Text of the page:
Indian media: Saarc summit
Media in India urge South Asian leaders to keep "regional integration" as the main theme of a key summit in Nepal.
The leaders of the South Asian Association for Regional Cooperation (Saarc) will meet in the Nepalese capital, Kathmandu, from Wednesday.
Reports say regional connectivity, trade, security and scientific research are likely to be on the agenda of the two-day summit.
Saarc was founded in 1985 by Bangladesh, Bhutan, India, the Maldives, Nepal, Pakistan and Sri Lanka, and it admitted Afghanistan in 2005.
Papers feel the region has not been able to realise its full potential due to poor connectivity.
"Better connectivity within the Saarc region will ramp up trade, provide a fillip to regional tourism and close interaction between the subcontinent's peoples," The Times of India says in an editorial.
The paper adds that Saarc must push regional integration on "a war footing" to galvanise the development of South Asia.
The Asian Age urges Prime Minister Narendra Modi to push for connectivity reforms at the summit.
"Establishing the political framework for connectivity of transport and energy networks through roads, railways and air... can be the best thing that could have happened to Saarc in a long time," it says in an editorial
Papers are also discussing a possible meeting between Mr Modi and Pakistani Prime Minister Nawaz Sharif on the sidelines of the summit.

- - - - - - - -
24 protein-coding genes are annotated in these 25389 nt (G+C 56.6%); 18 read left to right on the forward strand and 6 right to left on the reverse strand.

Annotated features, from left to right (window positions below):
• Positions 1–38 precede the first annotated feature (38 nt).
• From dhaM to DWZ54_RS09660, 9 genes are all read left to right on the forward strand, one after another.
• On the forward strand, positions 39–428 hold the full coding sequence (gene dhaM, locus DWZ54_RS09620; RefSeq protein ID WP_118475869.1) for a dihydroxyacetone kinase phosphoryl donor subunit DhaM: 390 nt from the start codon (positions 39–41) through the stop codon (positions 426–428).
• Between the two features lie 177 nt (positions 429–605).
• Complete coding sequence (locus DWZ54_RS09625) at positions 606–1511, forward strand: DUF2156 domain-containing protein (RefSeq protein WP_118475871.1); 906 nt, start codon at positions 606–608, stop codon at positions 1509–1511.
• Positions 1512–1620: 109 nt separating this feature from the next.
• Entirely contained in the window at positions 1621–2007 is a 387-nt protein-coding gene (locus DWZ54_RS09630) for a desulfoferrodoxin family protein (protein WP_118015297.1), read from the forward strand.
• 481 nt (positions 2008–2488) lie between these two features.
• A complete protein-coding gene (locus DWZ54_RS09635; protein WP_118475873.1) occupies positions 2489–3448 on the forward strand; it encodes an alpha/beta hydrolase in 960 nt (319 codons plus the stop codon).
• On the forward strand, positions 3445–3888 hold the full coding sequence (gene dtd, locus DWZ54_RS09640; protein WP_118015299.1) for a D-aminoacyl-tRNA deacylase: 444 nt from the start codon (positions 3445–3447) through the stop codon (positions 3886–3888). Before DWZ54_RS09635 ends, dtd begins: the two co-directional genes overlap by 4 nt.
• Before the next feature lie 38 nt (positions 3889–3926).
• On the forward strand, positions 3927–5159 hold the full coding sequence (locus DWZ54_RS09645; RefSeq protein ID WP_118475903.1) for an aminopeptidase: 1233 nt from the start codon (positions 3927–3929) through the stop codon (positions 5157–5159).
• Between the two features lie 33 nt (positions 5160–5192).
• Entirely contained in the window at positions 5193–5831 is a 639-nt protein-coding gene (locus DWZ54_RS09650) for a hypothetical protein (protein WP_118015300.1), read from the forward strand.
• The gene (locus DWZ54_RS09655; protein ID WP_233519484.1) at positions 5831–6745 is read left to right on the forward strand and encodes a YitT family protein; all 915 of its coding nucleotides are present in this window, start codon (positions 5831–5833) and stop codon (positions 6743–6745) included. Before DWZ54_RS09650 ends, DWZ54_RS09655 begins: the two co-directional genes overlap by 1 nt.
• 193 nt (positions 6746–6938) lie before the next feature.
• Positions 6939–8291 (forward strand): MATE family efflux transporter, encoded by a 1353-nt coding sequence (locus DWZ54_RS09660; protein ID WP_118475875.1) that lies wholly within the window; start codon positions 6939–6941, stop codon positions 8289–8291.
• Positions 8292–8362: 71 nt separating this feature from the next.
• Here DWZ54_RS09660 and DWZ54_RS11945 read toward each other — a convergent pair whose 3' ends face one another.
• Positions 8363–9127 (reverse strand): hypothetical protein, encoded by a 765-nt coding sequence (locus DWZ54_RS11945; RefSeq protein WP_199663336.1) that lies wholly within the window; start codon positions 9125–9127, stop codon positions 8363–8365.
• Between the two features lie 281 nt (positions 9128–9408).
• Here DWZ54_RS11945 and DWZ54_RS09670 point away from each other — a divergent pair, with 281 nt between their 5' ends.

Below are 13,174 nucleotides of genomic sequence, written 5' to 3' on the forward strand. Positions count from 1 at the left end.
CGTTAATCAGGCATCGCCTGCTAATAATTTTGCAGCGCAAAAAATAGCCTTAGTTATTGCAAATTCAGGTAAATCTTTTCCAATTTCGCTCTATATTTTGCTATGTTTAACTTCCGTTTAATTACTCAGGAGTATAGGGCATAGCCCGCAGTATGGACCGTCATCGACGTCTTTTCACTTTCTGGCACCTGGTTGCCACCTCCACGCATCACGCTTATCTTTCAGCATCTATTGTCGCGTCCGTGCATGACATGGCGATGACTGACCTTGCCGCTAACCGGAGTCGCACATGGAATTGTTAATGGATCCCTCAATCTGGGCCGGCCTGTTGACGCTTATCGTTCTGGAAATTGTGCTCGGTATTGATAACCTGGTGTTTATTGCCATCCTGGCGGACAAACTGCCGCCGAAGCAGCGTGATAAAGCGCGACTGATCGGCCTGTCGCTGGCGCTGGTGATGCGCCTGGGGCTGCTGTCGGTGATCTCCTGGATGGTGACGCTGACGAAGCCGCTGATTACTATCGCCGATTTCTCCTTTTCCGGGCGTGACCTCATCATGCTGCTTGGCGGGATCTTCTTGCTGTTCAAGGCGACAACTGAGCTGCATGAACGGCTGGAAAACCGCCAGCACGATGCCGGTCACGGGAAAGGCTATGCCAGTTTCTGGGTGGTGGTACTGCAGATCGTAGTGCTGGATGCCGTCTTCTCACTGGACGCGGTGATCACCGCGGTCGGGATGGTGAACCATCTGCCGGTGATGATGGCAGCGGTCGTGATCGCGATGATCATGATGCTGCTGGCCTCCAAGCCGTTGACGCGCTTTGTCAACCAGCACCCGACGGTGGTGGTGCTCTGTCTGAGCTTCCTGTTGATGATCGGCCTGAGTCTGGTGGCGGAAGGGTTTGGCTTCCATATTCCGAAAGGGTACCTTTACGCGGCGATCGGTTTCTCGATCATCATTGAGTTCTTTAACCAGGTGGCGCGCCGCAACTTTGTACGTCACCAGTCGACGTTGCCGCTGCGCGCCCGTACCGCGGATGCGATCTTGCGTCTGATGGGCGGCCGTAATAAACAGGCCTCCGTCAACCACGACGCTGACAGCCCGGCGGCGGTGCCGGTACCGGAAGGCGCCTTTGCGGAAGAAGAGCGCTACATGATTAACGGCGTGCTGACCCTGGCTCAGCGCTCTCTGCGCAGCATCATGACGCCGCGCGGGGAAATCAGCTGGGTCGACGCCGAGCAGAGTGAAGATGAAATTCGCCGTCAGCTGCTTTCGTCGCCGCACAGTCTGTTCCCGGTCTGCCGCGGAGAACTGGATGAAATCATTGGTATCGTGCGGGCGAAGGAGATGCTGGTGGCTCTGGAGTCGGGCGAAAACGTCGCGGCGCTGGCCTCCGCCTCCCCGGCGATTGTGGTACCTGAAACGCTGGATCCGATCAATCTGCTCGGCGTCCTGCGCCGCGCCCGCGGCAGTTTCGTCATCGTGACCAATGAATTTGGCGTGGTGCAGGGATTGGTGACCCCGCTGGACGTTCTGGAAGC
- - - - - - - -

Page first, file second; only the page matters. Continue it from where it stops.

Mr Sharif's presence at his Indian counterpart's oath-taking ceremony in May had revived hopes of the resumption of peace talks between the neighbours.
However, the ties suffered a setback in August when Delhi cancelled scheduled foreign secretary-level talks after Pakistan's envoy to India, Abdul Basit, met a Kashmiri separatist leader.
Papers feel good relations between the two countries are important for South Asia's development.
"In Saarc, there has been a long-standing complaint that non-congenial India-Pakistan bilateral relations have retarded the progress in economy and trade in South Asia," the Asian Age adds.
Reports say host country Nepal has urged the two leaders to use the summit to restart the peace process.
"It is the need of the hour that the region must go forward, especially on economic issues. And for that, all leaders must speak to each other during the Saarc summit," The Hindu quotes Nepal's Commerce Minister Sunil Thapa as saying.
Moving on to other stories, papers urge political parties to refrain from making "false promises" to the people of Indian-administered Kashmir during their poll campaigns.
Voting for the five-phase state assembly elections began on Tuesday. Results are due on 23 December.
Several papers have highlighted that the Hindu nationalist Bharatiya Janata Party (BJP) is trying to make inroads into the state.
However, papers feel the BJP and other political parties have to remain sensitive to the needs of the people.
The disputed Kashmir region is claimed by both India and Pakistan. It has been a flashpoint for more than 60 years and the rivals have fought two wars over the region.
"The state's unique and tortuous history should caution political parties from making promises that can't be delivered. Jammu and Kashmir has seen too many false dawns and parties ought to be realistic while being sensitive to the aspirations of the people," says The Indian Express.